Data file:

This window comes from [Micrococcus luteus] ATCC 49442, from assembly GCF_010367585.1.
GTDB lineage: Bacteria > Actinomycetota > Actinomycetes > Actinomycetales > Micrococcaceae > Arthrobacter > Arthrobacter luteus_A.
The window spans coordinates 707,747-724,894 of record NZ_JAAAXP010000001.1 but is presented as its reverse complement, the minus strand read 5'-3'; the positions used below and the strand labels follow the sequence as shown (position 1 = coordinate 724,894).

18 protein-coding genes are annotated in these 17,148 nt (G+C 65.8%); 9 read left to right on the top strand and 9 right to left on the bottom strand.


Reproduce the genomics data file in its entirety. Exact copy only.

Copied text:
This window comes from [Micrococcus luteus] ATCC 49442, from assembly GCF_010367585.1.
GTDB lineage: Bacteria > Actinomycetota > Actinomycetes > Actinomycetales > Micrococcaceae > Arthrobacter > Arthrobacter luteus_A.
The window spans coordinates 707,747-724,894 of record NZ_JAAAXP010000001.1 but is presented as its reverse complement, the minus strand read 5'-3'; the positions used below and the strand labels follow the sequence as shown (position 1 = coordinate 724,894).

18 protein-coding genes are annotated in these 17,148 nt (G+C 65.8%); 9 read left to right on the top strand and 9 right to left on the bottom strand.